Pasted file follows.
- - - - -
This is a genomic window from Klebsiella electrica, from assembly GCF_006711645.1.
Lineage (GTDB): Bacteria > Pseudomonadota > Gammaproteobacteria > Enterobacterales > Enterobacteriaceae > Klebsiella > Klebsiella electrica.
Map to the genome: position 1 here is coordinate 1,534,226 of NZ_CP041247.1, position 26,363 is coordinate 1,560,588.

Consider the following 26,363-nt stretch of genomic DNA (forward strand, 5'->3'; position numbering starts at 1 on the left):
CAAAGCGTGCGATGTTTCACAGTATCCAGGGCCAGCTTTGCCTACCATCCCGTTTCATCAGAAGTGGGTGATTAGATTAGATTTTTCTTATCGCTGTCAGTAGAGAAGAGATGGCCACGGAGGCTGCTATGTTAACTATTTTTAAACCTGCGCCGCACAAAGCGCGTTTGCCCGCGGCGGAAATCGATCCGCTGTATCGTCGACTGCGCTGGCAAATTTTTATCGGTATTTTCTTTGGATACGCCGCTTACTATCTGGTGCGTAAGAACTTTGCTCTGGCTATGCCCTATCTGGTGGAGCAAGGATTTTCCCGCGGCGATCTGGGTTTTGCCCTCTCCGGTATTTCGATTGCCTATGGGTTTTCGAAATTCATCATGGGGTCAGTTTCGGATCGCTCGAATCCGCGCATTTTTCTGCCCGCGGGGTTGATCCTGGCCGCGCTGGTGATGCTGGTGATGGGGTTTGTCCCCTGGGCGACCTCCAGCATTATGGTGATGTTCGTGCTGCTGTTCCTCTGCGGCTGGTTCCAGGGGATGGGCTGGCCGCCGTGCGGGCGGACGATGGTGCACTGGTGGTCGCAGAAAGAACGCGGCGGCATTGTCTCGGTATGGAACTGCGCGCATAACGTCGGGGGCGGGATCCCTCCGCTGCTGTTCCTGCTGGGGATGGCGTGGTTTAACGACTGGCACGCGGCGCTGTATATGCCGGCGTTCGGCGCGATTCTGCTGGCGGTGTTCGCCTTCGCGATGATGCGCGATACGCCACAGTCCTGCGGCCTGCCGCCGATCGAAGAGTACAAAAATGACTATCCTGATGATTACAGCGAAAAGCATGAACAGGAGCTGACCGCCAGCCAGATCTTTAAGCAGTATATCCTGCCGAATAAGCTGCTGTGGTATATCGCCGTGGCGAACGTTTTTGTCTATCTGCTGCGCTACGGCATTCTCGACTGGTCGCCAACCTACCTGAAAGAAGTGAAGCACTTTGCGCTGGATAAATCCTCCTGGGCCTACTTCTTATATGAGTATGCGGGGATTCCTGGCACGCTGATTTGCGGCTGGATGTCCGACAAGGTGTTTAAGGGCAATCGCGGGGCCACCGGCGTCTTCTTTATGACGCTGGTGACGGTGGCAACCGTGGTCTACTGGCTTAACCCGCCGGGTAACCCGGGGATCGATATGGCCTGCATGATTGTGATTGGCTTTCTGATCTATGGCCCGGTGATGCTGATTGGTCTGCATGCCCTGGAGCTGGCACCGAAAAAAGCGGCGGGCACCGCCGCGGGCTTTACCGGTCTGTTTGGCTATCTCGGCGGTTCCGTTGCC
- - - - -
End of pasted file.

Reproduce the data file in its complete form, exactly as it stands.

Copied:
This is a genomic window from Klebsiella electrica, from assembly GCF_006711645.1.
Lineage (GTDB): Bacteria > Pseudomonadota > Gammaproteobacteria > Enterobacterales > Enterobacteriaceae > Klebsiella > Klebsiella electrica.
Map to the genome: position 1 here is coordinate 1,534,226 of NZ_CP041247.1, position 26,363 is coordinate 1,560,588.

Consider the following 26,363-nt stretch of genomic DNA (forward strand, 5'->3'; position numbering starts at 1 on the left):
CAAAGCGTGCGATGTTTCACAGTATCCAGGGCCAGCTTTGCCTACCATCCCGTTTCATCAGAAGTGGGTGATTAGATTAGATTTTTCTTATCGCTGTCAGTAGAGAAGAGATGGCCACGGAGGCTGCTATGTTAACTATTTTTAAACCTGCGCCGCACAAAGCGCGTTTGCCCGCGGCGGAAATCGATCCGCTGTATCGTCGACTGCGCTGGCAAATTTTTATCGGTATTTTCTTTGGATACGCCGCTTACTATCTGGTGCGTAAGAACTTTGCTCTGGCTATGCCCTATCTGGTGGAGCAAGGATTTTCCCGCGGCGATCTGGGTTTTGCCCTCTCCGGTATTTCGATTGCCTATGGGTTTTCGAAATTCATCATGGGGTCAGTTTCGGATCGCTCGAATCCGCGCATTTTTCTGCCCGCGGGGTTGATCCTGGCCGCGCTGGTGATGCTGGTGATGGGGTTTGTCCCCTGGGCGACCTCCAGCATTATGGTGATGTTCGTGCTGCTGTTCCTCTGCGGCTGGTTCCAGGGGATGGGCTGGCCGCCGTGCGGGCGGACGATGGTGCACTGGTGGTCGCAGAAAGAACGCGGCGGCATTGTCTCGGTATGGAACTGCGCGCATAACGTCGGGGGCGGGATCCCTCCGCTGCTGTTCCTGCTGGGGATGGCGTGGTTTAACGACTGGCACGCGGCGCTGTATATGCCGGCGTTCGGCGCGATTCTGCTGGCGGTGTTCGCCTTCGCGATGATGCGCGATACGCCACAGTCCTGCGGCCTGCCGCCGATCGAAGAGTACAAAAATGACTATCCTGATGATTACAGCGAAAAGCATGAACAGGAGCTGACCGCCAGCCAGATCTTTAAGCAGTATATCCTGCCGAATAAGCTGCTGTGGTATATCGCCGTGGCGAACGTTTTTGTCTATCTGCTGCGCTACGGCATTCTCGACTGGTCGCCAACCTACCTGAAAGAAGTGAAGCACTTTGCGCTGGATAAATCCTCCTGGGCCTACTTCTTATATGAGTATGCGGGGATTCCTGGCACGCTGATTTGCGGCTGGATGTCCGACAAGGTGTTTAAGGGCAATCGCGGGGCCACCGGCGTCTTCTTTATGACGCTGGTGACGGTGGCAACCGTGGTCTACTGGCTTAACCCGCCGGGTAACCCGGGGATCGATATGGCCTGCATGATTGTGATTGGCTTTCTGATCTATGGCCCGGTGATGCTGATTGGTCTGCATGCCCTGGAGCTGGCACCGAAAAAAGCGGCGGGCACCGCCGCGGGCTTTACCGGTCTGTTTGGCTATCTCGGCGGTTCCGTTGCC